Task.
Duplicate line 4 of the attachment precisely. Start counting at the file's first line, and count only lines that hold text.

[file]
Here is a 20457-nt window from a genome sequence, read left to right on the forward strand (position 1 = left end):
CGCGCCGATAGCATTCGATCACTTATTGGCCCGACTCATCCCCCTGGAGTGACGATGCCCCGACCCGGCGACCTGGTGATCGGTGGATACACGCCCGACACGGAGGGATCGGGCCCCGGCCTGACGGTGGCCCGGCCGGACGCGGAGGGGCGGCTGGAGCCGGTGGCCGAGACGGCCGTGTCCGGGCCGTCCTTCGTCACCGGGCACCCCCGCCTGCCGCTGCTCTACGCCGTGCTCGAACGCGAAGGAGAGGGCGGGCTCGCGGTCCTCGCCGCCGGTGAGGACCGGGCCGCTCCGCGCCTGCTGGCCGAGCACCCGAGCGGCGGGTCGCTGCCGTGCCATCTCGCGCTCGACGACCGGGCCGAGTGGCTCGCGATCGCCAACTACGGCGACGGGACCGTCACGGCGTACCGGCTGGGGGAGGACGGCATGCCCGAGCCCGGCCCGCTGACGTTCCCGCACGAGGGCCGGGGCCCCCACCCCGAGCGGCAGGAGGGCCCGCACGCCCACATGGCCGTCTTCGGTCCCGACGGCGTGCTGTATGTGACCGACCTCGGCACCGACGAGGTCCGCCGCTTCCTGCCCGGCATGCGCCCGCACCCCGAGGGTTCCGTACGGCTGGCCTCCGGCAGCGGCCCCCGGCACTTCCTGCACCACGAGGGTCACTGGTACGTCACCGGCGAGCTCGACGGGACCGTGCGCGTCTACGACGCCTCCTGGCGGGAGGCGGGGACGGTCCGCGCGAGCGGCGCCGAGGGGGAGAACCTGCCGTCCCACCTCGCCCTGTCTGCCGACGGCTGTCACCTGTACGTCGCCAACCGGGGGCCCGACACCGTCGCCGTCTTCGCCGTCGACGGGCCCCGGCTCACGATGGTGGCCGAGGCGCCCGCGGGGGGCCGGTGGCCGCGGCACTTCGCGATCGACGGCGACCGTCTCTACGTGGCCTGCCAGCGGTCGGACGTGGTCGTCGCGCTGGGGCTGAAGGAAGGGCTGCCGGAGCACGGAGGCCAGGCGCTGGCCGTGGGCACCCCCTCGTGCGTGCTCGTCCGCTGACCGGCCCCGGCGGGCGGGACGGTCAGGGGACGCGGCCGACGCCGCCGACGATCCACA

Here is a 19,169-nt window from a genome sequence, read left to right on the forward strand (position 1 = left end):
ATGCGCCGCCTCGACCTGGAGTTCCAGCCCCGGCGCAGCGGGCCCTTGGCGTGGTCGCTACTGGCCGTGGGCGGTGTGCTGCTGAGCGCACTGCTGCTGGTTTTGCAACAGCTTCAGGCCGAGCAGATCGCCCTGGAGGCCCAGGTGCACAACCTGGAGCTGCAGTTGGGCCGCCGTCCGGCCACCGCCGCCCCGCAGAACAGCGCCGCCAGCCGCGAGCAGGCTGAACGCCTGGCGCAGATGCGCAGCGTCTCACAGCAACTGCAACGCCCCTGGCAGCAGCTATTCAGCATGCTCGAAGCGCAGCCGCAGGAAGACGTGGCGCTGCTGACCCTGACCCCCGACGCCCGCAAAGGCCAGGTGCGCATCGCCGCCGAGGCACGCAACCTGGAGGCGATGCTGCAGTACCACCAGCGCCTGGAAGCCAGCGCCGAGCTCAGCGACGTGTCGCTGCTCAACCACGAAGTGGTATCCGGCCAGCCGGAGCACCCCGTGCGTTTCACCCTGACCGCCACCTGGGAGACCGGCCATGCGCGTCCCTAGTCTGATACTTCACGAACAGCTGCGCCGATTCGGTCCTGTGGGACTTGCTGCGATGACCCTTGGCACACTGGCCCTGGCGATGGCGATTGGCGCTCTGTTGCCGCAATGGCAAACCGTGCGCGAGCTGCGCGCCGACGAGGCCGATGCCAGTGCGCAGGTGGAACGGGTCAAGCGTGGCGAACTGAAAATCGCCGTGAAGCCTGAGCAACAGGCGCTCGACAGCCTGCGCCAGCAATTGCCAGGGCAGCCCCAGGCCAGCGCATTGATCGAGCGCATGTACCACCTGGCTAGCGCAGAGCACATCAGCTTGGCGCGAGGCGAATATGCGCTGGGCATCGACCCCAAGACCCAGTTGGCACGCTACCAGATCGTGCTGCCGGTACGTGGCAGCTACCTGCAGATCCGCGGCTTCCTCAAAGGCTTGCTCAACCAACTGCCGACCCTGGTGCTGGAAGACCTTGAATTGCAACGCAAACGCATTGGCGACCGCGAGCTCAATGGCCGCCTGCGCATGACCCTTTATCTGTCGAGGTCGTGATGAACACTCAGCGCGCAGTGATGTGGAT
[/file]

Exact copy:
ATGCGCCGCCTCGACCTGGAGTTCCAGCCCCGGCGCAGCGGGCCCTTGGCGTGGTCGCTACTGGCCGTGGGCGGTGTGCTGCTGAGCGCACTGCTGCTGGTTTTGCAACAGCTTCAGGCCGAGCAGATCGCCCTGGAGGCCCAGGTGCACAACCTGGAGCTGCAGTTGGGCCGCCGTCCGGCCACCGCCGCCCCGCAGAACAGCGCCGCCAGCCGCGAGCAGGCTGAACGCCTGGCGCAGATGCGCAGCGTCTCACAGCAACTGCAACGCCCCTGGCAGCAGCTATTCAGCATGCTCGAAGCGCAGCCGCAGGAAGACGTGGCGCTGCTGACCCTGACCCCCGACGCCCGCAAAGGCCAGGTGCGCATCGCCGCCGAGGCACGCAACCTGGAGGCGATGCTGCAGTACCACCAGCGCCTGGAAGCCAGCGCCGAGCTCAGCGACGTGTCGCTGCTCAACCACGAAGTGGTATCCGGCCAGCCGGAGCACCCCGTGCGTTTCACCCTGACCGCCACCTGGGAGACCGGCCATGCGCGTCCCTAGTCTGATACTTCACGAACAGCTGCGCCGATTCGGTCCTGTGGGACTTGCTGCGATGACCCTTGGCACACTGGCCCTGGCGATGGCGATTGGCGCTCTGTTGCCGCAATGGCAAACCGTGCGCGAGCTGCGCGCCGACGAGGCCGATGCCAGTGCGCAGGTGGAACGGGTCAAGCGTGGCGAACTGAAAATCGCCGTGAAGCCTGAGCAACAGGCGCTCGACAGCCTGCGCCAGCAATTGCCAGGGCAGCCCCAGGCCAGCGCATTGATCGAGCGCATGTACCACCTGGCTAGCGCAGAGCACATCAGCTTGGCGCGAGGCGAATATGCGCTGGGCATCGACCCCAAGACCCAGTTGGCACGCTACCAGATCGTGCTGCCGGTACGTGGCAGCTACCTGCAGATCCGCGGCTTCCTCAAAGGCTTGCTCAACCAACTGCCGACCCTGGTGCTGGAAGACCTTGAATTGCAACGCAAACGCATTGGCGACCGCGAGCTCAATGGCCGCCTGCGCATGACCCTTTATCTGTCGAGGTCGTGATGAACACTCAGCGCGCAGTGATGTGGAT